Earlier this month the United States District Court for the Northern District of California issued its opinion denying several motions to dismiss, including one filed by the Tezos Foundation, regarding class allegations stemming from Tezos’ July 2017 initial coin offering (“ICO”). This lawsuit, In Re Tezos Securities Litigation (3:17-cv-06850), is a consolidated class action resulting from an ICO conducted by Tezos in July of 2017 in which the plaintiffs, investors in the ICO headed by lead plaintiff Arman Anvari, seek rescission of their contributions to the ICO as well as damages under the Securities Exchange Act of 1934 (the “Exchange Act”).
While the opinion addresses several arguments, of particular note, is the Court’s analysis of the Exchange Act’s application to the ICO. The Tezos Foundation argued that with respect to Anvari, the ICO occurred in Alderney, one of the Channel Islands, both due to the fact that terms of the ICO (the “Contribution Terms”) identified Alderney as the legal site of all of the ICO transactions and because the Tezos Foundation’s software resides in Alderney. As such, the Tezos Foundation argued, the extraterritorial application of the Exchange Act was improper.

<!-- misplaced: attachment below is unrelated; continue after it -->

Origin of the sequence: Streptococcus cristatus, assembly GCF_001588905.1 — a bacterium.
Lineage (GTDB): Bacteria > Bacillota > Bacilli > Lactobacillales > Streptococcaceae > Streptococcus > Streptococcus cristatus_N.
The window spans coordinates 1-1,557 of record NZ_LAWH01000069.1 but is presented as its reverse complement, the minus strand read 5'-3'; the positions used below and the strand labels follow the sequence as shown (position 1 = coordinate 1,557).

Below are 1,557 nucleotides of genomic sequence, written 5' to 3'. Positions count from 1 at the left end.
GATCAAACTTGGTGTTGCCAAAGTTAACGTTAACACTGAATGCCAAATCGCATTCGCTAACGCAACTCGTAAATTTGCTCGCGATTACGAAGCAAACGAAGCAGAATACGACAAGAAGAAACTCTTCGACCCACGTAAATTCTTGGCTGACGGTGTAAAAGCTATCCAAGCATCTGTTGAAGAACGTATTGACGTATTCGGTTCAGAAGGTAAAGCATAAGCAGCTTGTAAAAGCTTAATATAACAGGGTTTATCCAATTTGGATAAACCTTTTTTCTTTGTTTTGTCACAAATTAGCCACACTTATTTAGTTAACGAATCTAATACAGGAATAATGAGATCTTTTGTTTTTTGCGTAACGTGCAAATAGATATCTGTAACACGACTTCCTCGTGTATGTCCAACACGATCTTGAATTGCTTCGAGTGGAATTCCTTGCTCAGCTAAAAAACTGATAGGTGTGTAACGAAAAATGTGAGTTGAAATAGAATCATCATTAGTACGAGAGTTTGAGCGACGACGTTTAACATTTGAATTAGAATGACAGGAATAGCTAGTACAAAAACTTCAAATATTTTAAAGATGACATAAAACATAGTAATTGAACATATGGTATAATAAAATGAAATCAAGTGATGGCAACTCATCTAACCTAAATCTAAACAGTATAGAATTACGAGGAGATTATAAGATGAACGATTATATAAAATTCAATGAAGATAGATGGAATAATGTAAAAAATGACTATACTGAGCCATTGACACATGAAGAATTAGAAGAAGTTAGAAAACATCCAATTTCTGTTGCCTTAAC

The Court rejected both arguments made by the Tezos Foundation. In doing so, the Court identified several allegations indicating that the ICO at issue was a transaction that occurred within the United States. First, Tezos’ website was hosted by a server located in Arizona. Second, the website was run by a co-defendant in California. Third, Anvari presumably learned of the ICO due to marketing efforts that almost exclusively targeted United States residents. And, fourth, “[plaintiff’s] contribution of Ethereum to the ICO became irrevocable only after it was validated by a network of global ‘nodes’ clustered more densely in the United States than in any other country.” In reviewing the totality of the factors, the Court determined that such factors supported the inference that the alleged securities purchase occurred within the United States. While only one of multiple factors, the Court’s identification of the location of the nodes (the participating computers that collectively verify the data in each transaction before a block in a blockchain is created) on the Tezos blockchain suggests that node location and density could be an important consideration in determining the applicability of the Exchange Act to other blockchain-based digital currencies.